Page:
Jones Creek Farms was a dream come true.  Caroline set out to find apples for eating in hand while I ventured deep into the orchard in search of baking apples.  I was grateful for Caroline’s company and conversation, but I was equally grateful for the solitude she granted me amongst the fruit laden trees.  The smell of the windfalls crushing beneath my feet, the rush of adrenaline as I dodged spiders and bees, the discovery of a giant paper wasps’ nest – the wonder of nature’s bounty is something I enjoy most when I am alone.  Filling our satchels in the company of dragonflies and grasshoppers as the late summer sun rose high above us, we were happy to sit in the shade of the farm’s majestic willow and visit with Jumper the labrador as we mopped sweat from our brows. I had found a few Kings on the cusp of ripeness but gathered mostly Richardsons, which are equally delicious, and we loaded her car with the smell of autumn’s pending arrival and zoomed south toward home.


Begging Jumper for a selfie. Photo credit: Caroline Suissa-Edmiston, The Fairy Godmother.

There is something about the din of farm life that appeals to the depths of my femininity.  I feel most empowered, completely  spiritually centered, when my cheeks are grazed by a sparrows wings as I gather apples, when I vie with the yellow jackets for mid-summer blackberries, and when I meet eyes with a fawn as we both venture toward a secret gathering spot in the woods. Picking apples to preserve for the depths of winter is tantamount to my inner gatherer. The smell of cattle is the sweet aroma of home, and happiness is an exhausted snuggle with a manure crusted retriever.  As I sank my teeth deep into the flesh of a King apple a chainsaw droned in the distance, a bluejay chirped in the trees, and children laughed in the nearby pumpkin patch forming a rural symphony.  I breathed deep and let my mind drift toward pie.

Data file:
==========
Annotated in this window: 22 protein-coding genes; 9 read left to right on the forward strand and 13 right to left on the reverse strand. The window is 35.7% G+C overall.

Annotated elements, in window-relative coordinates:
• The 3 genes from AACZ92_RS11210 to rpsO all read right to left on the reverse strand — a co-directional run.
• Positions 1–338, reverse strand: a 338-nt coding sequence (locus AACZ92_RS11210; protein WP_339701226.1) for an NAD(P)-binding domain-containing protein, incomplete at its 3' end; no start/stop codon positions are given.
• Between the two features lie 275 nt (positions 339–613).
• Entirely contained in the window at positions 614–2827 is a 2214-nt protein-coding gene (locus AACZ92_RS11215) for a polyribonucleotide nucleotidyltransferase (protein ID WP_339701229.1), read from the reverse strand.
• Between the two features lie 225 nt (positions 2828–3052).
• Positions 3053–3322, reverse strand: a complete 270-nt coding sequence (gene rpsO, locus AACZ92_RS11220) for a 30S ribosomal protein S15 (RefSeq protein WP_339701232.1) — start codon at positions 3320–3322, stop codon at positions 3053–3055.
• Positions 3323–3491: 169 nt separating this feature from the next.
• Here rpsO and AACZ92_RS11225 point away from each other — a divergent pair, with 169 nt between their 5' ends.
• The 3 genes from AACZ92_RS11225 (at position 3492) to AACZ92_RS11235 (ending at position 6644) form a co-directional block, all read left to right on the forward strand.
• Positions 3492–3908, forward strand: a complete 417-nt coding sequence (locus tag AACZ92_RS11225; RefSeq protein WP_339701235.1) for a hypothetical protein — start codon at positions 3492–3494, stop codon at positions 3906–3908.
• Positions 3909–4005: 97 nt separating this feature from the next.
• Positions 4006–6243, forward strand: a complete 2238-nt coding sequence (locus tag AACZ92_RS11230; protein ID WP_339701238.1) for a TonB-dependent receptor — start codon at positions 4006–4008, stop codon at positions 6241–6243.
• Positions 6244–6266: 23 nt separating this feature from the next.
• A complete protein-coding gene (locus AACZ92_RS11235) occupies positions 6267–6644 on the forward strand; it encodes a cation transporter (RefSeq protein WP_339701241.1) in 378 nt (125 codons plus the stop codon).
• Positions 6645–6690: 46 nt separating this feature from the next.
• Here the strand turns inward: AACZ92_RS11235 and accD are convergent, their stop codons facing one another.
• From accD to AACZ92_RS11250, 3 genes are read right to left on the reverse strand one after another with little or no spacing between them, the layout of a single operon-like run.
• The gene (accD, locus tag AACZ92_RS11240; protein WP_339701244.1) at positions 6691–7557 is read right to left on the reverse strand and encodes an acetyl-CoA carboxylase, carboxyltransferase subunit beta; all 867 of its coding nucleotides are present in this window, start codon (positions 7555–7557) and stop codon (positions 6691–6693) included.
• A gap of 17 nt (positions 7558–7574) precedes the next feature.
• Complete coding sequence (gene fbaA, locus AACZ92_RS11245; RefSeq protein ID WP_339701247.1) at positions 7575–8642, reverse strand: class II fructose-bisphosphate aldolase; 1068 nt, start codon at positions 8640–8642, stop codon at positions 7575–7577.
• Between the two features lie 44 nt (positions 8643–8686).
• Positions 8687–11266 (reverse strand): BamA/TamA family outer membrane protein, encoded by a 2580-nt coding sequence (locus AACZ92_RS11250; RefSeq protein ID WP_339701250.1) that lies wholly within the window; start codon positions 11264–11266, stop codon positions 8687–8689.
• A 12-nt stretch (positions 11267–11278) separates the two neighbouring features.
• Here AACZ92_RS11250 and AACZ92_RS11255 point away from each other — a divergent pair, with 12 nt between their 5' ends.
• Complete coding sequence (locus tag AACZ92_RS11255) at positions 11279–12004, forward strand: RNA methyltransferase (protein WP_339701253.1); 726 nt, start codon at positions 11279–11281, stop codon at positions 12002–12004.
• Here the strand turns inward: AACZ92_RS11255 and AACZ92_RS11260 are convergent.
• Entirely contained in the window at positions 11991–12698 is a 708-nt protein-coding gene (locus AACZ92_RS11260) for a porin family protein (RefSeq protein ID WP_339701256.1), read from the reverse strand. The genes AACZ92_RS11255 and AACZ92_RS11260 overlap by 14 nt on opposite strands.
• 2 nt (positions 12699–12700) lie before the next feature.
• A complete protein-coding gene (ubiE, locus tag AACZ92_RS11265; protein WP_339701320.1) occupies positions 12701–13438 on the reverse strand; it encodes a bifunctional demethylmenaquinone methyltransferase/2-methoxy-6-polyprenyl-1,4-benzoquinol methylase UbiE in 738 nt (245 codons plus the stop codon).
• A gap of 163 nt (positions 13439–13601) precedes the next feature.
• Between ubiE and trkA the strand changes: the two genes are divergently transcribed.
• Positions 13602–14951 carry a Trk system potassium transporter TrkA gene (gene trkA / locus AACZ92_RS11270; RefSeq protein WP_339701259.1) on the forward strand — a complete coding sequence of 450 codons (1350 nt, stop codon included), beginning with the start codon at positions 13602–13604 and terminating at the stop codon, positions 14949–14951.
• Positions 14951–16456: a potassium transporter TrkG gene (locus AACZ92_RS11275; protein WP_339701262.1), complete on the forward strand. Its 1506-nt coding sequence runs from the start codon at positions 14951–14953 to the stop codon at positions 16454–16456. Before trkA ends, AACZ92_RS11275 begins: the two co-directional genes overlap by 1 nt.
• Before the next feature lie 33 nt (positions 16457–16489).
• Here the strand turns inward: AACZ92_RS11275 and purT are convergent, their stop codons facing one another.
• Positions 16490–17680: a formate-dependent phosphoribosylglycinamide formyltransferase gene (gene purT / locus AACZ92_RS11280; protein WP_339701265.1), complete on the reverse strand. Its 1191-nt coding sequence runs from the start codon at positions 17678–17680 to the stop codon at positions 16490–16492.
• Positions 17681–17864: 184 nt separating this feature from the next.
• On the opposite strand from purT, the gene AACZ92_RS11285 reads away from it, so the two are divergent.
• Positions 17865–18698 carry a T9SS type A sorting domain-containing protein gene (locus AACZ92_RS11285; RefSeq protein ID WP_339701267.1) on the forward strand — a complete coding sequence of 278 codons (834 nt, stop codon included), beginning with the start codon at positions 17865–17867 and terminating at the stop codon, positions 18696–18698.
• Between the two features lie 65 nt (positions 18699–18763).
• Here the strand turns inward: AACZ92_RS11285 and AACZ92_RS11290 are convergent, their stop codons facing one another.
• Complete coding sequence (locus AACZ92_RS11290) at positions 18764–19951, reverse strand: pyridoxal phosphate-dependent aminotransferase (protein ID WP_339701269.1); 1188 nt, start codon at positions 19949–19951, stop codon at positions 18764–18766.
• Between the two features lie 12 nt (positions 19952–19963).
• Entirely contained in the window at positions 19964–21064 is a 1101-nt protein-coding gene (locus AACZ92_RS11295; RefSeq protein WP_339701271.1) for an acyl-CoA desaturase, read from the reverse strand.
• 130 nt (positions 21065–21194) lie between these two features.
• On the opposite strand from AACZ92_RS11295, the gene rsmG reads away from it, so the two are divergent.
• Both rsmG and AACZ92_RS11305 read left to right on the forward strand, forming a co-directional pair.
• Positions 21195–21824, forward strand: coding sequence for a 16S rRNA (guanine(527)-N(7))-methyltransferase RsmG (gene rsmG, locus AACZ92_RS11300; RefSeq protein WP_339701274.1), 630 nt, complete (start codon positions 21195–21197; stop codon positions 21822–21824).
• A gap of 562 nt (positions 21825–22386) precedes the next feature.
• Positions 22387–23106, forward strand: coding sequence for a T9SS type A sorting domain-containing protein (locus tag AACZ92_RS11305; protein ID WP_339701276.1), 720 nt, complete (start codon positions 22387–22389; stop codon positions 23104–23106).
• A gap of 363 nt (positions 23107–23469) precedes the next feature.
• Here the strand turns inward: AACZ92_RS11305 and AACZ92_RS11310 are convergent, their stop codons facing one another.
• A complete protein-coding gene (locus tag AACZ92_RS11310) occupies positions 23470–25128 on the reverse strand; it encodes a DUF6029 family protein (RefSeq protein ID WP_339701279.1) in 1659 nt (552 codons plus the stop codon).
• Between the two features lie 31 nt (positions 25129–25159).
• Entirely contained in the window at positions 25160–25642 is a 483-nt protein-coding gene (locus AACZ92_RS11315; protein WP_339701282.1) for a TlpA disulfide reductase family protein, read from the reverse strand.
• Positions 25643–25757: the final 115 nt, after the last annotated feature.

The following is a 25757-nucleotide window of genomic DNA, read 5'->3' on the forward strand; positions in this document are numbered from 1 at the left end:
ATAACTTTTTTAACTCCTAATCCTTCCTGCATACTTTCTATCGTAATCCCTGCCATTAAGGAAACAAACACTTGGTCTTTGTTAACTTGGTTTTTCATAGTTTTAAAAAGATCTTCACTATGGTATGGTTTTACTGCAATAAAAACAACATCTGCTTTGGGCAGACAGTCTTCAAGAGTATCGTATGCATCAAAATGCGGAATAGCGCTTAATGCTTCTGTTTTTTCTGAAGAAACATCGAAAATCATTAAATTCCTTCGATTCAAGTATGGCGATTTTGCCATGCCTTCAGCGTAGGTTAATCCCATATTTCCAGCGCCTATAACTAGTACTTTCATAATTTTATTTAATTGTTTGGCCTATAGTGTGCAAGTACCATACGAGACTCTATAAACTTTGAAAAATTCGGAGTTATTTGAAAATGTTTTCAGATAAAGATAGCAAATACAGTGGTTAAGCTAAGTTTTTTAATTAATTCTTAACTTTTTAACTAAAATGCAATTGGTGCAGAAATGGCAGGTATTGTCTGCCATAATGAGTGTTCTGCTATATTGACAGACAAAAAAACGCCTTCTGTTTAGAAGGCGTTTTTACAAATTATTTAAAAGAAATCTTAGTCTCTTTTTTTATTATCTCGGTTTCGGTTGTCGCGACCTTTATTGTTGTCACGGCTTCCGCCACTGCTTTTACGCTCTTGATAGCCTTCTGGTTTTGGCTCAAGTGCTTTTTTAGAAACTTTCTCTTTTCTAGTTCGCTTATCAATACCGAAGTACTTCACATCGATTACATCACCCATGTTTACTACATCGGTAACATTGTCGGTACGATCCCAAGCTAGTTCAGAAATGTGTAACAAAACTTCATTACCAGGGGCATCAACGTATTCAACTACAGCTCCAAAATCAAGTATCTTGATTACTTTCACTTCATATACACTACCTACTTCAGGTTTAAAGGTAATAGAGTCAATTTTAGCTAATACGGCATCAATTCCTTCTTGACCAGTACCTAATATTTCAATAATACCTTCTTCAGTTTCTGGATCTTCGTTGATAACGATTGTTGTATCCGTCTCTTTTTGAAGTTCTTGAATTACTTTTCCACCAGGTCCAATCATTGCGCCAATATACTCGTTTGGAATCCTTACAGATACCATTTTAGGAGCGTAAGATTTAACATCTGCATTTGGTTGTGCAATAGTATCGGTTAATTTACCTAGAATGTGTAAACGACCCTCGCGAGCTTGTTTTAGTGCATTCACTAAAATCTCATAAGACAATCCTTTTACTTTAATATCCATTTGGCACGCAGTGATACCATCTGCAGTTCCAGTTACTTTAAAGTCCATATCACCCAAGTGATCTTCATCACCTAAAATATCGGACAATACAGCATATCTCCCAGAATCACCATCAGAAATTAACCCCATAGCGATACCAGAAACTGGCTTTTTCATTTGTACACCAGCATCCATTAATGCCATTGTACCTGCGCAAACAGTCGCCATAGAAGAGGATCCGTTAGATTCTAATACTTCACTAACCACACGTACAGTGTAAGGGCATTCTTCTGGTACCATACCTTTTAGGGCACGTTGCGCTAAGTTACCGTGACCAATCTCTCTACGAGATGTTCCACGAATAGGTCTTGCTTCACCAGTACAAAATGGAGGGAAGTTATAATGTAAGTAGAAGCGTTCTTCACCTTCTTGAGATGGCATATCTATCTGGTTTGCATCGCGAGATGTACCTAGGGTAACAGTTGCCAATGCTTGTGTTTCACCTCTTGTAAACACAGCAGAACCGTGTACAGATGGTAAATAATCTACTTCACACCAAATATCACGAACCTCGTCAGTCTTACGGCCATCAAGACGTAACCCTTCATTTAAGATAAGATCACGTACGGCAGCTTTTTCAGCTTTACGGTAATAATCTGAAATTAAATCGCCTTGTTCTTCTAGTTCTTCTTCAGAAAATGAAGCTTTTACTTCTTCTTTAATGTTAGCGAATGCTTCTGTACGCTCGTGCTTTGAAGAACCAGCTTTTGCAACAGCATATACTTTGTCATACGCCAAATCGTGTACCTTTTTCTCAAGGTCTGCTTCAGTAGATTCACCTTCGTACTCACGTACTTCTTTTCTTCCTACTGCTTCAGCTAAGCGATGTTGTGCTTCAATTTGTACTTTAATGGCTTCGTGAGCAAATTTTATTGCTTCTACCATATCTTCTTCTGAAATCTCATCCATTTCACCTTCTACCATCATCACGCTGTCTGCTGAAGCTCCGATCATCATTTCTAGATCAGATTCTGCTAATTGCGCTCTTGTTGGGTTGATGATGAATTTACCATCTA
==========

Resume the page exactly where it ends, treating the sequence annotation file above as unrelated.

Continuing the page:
It is remarkable how closely the history of the apple tree is connected with that of man. – Henry David Thoreau



Grandma’s Apple Crisp (Dessert for Non-Bakers)

Pie crust is best reserved for ambitious pastry chefs.  So simple, yet so daunting, if you screw it up your entire dessert is ruined.  Apple Crisp captures all of the goodness of apple pie without sending you running in a panic for a bottle of Mommy’s Little Helper Merlot.  Serves 8-10, table ready in 75 minutes.

Apple Filling:

3 lbs Baking Apples (Kings, Gravensteins, Winesap, or <gasp> Granny Smith, if you must)

1/3 C. Brown Sugar

1/3 C. Granulated Sugar

1/3 C. All Purpose Flour

1 Heaping Teaspoon Cinnamon

 Preheat oven to 350 degrees.Peel, core, and slice apples into 1/4″ slices into a large mixing bowl.  In a separate bowl, mix together dry ingredients then pour over apples, stirring to evenly coat them.  Pour apples into a lightly buttered 9×13 glass baking dish and set aside.

Crumb Topping:

1 Cup Old Fashioned Rolled Oats

1 Cup Firmly Packed Brown Sugar

1 Cup Chopped Pecans

1/2 Cup Flour

1 Teaspoon Salt

1/2 Cup Butter *cold*

Toss dry ingredients together.  Cut your butter into cubes, then work it into your dry ingredients with your fingertips, working until it resembles a coarse meal and all of the butter bits are smaller than peas.  Sprinkle evenly over your apples. Bake 35-45 minutes, until filling is bubbly, apples are fork tender, and topping is crispy.  Allow to cool slightly, serve warm with vanilla ice cream.